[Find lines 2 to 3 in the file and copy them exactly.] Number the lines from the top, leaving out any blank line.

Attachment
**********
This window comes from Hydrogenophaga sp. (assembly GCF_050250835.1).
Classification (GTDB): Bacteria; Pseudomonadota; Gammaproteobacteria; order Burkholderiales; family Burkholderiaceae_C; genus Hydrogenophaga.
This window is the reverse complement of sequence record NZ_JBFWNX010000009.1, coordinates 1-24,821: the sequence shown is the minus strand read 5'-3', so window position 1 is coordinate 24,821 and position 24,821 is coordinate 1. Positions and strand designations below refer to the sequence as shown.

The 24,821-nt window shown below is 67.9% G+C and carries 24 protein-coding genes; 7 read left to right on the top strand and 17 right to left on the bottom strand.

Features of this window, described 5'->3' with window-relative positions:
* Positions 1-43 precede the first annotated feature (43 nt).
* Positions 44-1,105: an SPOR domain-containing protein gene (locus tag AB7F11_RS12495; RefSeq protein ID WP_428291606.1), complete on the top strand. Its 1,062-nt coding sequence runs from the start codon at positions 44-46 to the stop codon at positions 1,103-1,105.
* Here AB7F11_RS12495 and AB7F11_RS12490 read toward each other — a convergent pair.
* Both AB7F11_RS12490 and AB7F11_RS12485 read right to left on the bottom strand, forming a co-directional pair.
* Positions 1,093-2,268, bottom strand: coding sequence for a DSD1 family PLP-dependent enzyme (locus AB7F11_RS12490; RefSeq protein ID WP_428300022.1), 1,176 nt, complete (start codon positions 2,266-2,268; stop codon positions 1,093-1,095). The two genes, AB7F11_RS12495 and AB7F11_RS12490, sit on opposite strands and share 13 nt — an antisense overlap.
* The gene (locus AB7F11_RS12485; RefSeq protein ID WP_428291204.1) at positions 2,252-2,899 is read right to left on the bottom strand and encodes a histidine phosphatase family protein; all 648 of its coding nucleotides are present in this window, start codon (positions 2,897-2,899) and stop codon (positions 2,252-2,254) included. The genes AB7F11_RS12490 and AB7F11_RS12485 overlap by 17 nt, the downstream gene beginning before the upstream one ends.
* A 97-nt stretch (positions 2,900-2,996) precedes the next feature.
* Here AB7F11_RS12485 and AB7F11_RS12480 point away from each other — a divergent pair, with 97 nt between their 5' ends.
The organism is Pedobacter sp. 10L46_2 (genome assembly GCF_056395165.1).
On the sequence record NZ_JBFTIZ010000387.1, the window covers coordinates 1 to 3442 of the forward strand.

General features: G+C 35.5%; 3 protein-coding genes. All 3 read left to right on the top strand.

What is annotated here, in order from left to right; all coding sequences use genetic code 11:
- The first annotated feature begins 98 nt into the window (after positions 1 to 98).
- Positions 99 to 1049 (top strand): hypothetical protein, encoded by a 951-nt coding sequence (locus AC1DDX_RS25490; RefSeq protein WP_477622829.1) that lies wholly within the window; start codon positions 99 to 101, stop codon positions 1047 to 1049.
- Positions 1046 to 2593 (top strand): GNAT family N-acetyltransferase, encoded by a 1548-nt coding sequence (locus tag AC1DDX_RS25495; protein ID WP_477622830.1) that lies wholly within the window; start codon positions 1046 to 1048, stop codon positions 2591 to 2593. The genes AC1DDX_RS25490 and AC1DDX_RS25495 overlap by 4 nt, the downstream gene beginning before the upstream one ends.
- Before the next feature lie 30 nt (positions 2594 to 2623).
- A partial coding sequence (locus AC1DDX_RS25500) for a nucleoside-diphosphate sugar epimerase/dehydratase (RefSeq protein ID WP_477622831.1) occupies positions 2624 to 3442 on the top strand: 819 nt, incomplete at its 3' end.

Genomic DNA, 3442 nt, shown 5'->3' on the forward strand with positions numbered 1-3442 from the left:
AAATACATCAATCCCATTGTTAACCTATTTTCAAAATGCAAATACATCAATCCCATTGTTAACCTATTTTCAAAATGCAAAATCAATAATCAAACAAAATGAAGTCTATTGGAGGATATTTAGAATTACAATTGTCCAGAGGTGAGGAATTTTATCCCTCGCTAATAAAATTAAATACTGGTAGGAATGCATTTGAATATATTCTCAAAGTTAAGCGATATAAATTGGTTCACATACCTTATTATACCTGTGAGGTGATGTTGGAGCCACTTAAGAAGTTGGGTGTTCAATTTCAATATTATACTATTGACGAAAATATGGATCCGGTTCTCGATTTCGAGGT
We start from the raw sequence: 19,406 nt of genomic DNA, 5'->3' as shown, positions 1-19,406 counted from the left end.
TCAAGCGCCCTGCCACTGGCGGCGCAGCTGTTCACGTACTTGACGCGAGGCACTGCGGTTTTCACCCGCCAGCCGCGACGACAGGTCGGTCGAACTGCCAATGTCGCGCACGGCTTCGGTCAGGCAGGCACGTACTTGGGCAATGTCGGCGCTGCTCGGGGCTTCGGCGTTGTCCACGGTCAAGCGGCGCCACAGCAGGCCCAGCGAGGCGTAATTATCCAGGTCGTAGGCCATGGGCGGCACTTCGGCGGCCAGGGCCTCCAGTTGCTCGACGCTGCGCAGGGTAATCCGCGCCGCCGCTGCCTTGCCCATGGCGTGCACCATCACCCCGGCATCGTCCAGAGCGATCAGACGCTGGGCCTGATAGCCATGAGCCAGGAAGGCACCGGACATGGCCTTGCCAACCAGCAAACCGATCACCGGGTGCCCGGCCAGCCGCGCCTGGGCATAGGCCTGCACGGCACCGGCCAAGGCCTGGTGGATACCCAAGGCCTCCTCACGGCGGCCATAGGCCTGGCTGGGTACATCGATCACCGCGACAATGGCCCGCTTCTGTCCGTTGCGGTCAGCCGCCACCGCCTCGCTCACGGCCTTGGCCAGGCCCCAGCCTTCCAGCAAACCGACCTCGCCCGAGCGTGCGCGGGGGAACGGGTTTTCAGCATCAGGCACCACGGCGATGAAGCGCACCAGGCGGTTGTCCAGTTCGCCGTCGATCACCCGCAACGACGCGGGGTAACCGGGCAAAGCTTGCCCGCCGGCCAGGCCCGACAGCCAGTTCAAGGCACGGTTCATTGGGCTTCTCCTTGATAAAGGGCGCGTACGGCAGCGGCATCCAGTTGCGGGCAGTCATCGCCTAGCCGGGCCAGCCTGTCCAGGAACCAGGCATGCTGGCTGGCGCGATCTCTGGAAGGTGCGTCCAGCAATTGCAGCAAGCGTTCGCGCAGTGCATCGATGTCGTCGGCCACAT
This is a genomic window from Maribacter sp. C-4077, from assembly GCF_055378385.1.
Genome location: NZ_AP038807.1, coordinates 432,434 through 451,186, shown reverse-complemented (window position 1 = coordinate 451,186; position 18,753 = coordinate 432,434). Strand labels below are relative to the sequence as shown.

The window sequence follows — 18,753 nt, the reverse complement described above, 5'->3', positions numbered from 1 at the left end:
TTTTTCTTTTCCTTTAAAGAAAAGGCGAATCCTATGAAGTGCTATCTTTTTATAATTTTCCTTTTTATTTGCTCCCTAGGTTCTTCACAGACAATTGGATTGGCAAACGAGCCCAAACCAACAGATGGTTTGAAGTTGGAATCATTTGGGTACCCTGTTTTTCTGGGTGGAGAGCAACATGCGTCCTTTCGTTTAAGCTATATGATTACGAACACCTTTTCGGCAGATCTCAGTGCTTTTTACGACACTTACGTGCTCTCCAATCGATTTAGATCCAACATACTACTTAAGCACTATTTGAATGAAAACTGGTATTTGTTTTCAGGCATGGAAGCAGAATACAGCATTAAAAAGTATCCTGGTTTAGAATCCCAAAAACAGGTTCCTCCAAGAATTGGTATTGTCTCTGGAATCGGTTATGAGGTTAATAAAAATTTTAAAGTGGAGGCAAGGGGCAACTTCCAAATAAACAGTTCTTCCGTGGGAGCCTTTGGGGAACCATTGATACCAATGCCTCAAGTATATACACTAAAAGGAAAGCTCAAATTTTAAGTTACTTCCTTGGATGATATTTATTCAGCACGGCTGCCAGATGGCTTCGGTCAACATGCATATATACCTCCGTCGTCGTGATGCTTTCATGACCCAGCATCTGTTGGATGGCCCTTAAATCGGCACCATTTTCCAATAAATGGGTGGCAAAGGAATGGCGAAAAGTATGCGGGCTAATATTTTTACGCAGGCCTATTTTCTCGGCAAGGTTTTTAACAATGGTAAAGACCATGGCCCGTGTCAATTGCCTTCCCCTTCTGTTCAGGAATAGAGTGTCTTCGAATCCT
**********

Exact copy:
Classification (GTDB): Bacteria; Pseudomonadota; Gammaproteobacteria; order Burkholderiales; family Burkholderiaceae_C; genus Hydrogenophaga.
This window is the reverse complement of sequence record NZ_JBFWNX010000009.1, coordinates 1-24,821: the sequence shown is the minus strand read 5'-3', so window position 1 is coordinate 24,821 and position 24,821 is coordinate 1. Positions and strand designations below refer to the sequence as shown.